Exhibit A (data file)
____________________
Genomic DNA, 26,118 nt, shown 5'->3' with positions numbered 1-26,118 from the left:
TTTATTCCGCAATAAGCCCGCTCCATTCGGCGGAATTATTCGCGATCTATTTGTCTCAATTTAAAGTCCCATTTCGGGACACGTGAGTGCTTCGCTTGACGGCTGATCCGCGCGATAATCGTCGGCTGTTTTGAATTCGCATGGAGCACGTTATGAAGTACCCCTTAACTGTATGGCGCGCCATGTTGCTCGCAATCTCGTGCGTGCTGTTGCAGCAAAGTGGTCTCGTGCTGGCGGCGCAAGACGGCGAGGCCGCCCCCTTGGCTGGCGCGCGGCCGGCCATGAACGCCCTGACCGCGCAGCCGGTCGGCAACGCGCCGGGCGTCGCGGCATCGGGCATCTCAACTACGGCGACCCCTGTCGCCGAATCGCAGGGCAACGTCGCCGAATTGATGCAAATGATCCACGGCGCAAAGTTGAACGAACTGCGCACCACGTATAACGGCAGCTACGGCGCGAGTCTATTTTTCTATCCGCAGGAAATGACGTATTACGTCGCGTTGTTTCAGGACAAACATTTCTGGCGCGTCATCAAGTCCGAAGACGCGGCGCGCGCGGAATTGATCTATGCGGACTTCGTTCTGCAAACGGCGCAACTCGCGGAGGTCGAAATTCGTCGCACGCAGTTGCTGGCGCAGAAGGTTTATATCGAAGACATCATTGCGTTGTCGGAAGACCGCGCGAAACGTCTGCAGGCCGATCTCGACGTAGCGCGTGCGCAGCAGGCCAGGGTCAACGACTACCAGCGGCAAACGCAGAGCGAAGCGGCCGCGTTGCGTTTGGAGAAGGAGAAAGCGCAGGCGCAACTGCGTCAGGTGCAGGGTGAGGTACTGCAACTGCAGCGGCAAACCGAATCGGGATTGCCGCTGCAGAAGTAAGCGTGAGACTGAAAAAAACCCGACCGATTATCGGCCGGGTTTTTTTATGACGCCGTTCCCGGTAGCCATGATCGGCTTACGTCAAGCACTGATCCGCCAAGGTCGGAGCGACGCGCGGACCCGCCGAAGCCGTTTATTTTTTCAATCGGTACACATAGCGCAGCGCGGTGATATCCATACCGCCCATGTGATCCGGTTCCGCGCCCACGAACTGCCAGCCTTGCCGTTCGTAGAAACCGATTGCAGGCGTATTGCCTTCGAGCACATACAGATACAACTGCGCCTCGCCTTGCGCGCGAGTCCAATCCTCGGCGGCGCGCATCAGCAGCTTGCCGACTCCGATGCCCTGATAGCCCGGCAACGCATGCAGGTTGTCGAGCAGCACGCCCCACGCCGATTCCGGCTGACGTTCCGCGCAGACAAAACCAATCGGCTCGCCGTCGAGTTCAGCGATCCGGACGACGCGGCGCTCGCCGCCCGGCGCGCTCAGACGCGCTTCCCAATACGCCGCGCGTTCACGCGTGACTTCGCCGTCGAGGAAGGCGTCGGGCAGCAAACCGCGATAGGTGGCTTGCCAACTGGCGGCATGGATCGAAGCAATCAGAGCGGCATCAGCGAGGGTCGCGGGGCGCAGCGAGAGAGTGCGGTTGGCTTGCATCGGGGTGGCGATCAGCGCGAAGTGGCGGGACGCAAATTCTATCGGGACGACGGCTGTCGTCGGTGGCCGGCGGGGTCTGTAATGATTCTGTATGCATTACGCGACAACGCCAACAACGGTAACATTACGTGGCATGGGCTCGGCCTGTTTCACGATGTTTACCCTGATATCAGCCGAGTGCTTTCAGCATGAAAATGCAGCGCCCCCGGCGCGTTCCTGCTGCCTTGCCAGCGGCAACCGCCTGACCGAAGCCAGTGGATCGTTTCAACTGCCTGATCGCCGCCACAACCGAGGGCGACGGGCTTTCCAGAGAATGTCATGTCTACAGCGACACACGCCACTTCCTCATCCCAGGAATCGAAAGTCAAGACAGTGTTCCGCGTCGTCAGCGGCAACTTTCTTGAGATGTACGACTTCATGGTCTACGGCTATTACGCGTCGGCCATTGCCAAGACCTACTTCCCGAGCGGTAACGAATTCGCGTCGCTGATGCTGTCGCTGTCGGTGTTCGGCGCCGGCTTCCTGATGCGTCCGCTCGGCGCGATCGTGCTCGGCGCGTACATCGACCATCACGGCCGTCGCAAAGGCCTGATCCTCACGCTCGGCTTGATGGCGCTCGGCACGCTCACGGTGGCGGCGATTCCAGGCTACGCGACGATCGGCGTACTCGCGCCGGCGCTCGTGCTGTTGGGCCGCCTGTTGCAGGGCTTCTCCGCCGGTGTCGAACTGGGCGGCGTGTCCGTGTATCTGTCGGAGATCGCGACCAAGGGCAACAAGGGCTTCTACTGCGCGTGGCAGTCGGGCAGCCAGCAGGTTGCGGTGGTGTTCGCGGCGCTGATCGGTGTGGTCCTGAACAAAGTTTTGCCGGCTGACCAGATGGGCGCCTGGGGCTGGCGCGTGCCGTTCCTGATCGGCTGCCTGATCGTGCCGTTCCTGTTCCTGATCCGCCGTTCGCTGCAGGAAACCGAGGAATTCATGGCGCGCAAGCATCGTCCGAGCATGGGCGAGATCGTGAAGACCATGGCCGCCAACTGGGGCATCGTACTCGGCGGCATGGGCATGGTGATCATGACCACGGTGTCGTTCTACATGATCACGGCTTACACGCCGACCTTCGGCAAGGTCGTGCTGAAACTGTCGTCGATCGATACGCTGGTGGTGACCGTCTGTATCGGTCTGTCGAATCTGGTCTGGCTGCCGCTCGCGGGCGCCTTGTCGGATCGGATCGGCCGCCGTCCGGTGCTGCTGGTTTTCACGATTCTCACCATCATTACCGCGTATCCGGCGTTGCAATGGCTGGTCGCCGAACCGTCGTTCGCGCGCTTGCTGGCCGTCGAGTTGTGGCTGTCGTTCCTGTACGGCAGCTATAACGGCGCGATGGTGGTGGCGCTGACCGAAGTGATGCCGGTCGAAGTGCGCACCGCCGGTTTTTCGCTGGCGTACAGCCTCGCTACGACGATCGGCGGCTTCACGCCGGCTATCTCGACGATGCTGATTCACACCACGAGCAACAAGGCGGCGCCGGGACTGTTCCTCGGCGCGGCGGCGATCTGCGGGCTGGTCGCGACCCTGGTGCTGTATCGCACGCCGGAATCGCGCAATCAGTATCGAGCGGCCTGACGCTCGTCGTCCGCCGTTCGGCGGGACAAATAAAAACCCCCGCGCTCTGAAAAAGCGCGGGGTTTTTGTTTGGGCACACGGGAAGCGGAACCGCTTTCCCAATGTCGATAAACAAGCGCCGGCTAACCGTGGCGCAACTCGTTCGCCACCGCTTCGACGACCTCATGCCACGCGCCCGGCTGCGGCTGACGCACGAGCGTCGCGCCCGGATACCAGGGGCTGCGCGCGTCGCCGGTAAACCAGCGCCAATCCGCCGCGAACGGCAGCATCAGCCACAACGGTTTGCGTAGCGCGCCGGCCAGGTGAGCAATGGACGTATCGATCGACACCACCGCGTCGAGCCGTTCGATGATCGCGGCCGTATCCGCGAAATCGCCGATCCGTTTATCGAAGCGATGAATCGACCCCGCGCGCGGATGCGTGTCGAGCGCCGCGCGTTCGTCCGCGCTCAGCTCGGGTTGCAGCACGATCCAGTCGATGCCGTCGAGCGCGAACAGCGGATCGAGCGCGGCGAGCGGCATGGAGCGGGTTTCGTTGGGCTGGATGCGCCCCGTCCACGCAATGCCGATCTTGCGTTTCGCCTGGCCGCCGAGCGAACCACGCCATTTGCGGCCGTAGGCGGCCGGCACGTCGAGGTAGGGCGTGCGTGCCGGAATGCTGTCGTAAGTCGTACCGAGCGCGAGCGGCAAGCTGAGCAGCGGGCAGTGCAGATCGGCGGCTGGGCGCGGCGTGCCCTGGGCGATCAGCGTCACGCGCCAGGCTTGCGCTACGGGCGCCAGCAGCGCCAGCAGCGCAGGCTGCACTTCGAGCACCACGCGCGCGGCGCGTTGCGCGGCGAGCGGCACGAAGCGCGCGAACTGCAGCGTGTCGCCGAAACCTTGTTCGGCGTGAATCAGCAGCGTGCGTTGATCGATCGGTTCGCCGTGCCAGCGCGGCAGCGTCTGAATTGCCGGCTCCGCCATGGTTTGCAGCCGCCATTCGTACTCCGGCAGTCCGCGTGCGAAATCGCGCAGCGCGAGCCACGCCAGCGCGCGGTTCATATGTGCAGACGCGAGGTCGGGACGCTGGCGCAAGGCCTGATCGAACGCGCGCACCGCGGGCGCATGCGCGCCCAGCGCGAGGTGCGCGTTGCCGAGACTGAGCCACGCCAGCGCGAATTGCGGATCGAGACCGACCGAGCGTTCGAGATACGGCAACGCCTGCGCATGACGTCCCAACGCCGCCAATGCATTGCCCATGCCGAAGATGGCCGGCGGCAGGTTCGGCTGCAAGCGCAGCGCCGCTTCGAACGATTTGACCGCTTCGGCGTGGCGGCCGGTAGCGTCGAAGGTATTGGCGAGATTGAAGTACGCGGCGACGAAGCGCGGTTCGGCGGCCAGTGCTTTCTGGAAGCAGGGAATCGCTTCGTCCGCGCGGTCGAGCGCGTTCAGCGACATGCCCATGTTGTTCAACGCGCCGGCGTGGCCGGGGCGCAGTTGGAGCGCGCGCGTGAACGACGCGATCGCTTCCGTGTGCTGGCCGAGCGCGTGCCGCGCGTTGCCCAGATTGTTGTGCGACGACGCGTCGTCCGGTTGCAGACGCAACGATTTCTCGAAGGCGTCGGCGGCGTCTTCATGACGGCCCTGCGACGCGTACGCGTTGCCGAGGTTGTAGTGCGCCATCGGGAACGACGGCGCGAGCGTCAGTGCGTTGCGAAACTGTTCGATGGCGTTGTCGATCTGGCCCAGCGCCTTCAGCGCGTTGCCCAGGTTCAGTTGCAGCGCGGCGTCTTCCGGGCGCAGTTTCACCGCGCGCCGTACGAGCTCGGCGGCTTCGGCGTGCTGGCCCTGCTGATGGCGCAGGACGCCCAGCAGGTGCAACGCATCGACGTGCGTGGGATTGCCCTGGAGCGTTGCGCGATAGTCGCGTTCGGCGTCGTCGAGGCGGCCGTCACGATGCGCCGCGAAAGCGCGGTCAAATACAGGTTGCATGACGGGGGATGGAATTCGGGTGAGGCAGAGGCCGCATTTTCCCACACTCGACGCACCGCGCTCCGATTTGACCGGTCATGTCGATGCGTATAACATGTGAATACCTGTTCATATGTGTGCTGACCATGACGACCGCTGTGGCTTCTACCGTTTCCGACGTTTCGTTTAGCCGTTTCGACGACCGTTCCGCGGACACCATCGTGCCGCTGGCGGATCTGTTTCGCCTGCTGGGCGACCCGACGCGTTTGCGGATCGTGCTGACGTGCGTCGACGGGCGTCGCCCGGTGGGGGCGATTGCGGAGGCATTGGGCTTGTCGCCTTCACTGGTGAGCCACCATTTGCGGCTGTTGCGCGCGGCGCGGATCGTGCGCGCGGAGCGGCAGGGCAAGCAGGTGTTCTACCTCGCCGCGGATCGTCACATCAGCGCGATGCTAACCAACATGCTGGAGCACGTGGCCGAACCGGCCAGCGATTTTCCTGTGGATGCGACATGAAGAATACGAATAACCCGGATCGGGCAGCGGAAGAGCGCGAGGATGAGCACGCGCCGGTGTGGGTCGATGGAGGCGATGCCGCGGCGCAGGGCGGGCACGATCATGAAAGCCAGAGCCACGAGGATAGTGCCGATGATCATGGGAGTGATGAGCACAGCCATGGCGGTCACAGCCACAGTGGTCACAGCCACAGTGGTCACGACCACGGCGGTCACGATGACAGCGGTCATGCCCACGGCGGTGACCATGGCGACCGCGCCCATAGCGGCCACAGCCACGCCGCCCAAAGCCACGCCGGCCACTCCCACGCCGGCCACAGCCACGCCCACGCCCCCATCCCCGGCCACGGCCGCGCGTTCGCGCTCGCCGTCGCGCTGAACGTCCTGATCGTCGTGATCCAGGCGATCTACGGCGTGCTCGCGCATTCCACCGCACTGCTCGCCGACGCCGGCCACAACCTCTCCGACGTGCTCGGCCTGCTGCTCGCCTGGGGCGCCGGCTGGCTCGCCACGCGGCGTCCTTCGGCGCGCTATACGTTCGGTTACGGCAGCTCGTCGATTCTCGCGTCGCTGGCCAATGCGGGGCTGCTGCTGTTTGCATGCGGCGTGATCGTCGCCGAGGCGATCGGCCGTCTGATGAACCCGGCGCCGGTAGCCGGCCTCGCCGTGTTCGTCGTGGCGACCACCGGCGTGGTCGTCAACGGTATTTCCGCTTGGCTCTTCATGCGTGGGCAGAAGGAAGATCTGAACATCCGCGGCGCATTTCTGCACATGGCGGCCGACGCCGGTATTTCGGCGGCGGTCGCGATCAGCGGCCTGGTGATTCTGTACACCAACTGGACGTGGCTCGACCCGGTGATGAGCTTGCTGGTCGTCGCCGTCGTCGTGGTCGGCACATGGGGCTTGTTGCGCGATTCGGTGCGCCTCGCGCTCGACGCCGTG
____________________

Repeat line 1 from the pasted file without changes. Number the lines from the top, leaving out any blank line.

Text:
Genomic DNA, 26,118 nt, shown 5'->3' with positions numbered 1-26,118 from the left: